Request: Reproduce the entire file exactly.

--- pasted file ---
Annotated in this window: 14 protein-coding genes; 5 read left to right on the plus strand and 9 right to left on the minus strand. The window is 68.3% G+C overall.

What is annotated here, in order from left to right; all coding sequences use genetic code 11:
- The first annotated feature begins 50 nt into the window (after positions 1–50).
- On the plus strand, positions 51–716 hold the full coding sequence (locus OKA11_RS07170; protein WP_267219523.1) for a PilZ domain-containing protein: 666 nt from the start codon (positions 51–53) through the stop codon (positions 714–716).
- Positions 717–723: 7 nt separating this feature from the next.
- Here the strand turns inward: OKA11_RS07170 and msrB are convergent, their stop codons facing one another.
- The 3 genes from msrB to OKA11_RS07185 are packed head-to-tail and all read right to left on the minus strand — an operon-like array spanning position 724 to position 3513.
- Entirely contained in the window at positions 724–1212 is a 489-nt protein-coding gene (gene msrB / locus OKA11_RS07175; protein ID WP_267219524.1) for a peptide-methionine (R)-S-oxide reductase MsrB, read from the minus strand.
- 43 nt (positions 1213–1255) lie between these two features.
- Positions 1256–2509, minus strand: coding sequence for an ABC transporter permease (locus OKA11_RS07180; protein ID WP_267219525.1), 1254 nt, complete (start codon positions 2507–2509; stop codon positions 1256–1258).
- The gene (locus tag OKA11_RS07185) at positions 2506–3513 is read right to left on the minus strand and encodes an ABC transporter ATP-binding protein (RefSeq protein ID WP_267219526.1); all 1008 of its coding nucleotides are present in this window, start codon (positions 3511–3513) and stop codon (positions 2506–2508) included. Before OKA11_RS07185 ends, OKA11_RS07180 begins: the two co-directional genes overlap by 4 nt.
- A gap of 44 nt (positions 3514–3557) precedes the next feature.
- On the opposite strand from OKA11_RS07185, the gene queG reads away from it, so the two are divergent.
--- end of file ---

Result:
Annotated in this window: 14 protein-coding genes; 5 read left to right on the plus strand and 9 right to left on the minus strand. The window is 68.3% G+C overall.

What is annotated here, in order from left to right; all coding sequences use genetic code 11:
- The first annotated feature begins 50 nt into the window (after positions 1–50).
- On the plus strand, positions 51–716 hold the full coding sequence (locus OKA11_RS07170; protein WP_267219523.1) for a PilZ domain-containing protein: 666 nt from the start codon (positions 51–53) through the stop codon (positions 714–716).
- Positions 717–723: 7 nt separating this feature from the next.
- Here the strand turns inward: OKA11_RS07170 and msrB are convergent, their stop codons facing one another.
- The 3 genes from msrB to OKA11_RS07185 are packed head-to-tail and all read right to left on the minus strand — an operon-like array spanning position 724 to position 3513.
- Entirely contained in the window at positions 724–1212 is a 489-nt protein-coding gene (gene msrB / locus OKA11_RS07175; protein ID WP_267219524.1) for a peptide-methionine (R)-S-oxide reductase MsrB, read from the minus strand.
- 43 nt (positions 1213–1255) lie between these two features.
- Positions 1256–2509, minus strand: coding sequence for an ABC transporter permease (locus OKA11_RS07180; protein ID WP_267219525.1), 1254 nt, complete (start codon positions 2507–2509; stop codon positions 1256–1258).
- The gene (locus tag OKA11_RS07185) at positions 2506–3513 is read right to left on the minus strand and encodes an ABC transporter ATP-binding protein (RefSeq protein ID WP_267219526.1); all 1008 of its coding nucleotides are present in this window, start codon (positions 3511–3513) and stop codon (positions 2506–2508) included. Before OKA11_RS07185 ends, OKA11_RS07180 begins: the two co-directional genes overlap by 4 nt.
- A gap of 44 nt (positions 3514–3557) precedes the next feature.
- On the opposite strand from OKA11_RS07185, the gene queG reads away from it, so the two are divergent.